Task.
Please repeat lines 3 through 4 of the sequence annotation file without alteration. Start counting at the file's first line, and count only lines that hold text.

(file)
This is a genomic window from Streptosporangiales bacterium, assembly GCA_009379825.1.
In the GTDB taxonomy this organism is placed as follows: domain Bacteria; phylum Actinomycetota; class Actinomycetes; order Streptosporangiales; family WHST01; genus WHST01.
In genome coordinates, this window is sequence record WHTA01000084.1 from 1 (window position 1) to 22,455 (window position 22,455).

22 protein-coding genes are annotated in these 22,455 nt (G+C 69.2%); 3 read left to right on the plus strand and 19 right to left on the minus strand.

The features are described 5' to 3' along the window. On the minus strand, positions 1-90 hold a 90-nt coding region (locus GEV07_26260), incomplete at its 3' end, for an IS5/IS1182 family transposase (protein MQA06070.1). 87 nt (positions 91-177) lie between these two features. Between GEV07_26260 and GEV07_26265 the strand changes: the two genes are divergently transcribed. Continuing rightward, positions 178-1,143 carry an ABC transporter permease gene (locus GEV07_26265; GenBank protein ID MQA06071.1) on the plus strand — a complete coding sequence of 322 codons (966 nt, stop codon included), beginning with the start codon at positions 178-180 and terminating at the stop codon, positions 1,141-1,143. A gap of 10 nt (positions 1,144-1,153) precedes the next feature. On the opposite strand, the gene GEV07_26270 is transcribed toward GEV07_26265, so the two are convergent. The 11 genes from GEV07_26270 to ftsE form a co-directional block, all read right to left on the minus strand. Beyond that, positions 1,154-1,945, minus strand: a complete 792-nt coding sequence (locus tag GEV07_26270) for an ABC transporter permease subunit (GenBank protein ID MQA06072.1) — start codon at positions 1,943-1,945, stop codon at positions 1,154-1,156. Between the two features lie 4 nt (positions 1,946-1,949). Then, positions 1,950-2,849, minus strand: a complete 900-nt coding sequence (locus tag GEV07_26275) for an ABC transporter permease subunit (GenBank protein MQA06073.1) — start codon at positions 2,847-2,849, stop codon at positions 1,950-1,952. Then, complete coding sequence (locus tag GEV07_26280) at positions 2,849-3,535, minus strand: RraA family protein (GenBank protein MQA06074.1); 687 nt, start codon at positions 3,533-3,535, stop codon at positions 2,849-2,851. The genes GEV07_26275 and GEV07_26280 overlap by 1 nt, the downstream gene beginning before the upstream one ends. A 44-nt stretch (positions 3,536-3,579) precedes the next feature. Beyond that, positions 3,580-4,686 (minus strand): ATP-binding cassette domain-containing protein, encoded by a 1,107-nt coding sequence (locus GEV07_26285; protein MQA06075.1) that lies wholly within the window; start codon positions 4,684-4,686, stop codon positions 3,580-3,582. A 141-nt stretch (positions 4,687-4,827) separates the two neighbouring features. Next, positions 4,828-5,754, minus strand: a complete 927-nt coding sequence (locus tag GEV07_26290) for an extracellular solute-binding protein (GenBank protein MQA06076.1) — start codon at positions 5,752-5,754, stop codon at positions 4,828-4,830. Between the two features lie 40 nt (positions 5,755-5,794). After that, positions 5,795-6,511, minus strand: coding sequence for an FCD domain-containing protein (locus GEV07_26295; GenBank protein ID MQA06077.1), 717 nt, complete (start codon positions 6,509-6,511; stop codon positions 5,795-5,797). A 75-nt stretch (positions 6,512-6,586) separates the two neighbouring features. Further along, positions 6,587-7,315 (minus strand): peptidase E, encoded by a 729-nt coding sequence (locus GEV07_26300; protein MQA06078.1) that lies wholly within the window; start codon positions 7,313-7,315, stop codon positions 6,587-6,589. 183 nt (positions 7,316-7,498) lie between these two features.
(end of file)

In genome coordinates, this window is sequence record WHTA01000084.1 from 1 (window position 1) to 22,455 (window position 22,455).

22 protein-coding genes are annotated in these 22,455 nt (G+C 69.2%); 3 read left to right on the plus strand and 19 right to left on the minus strand.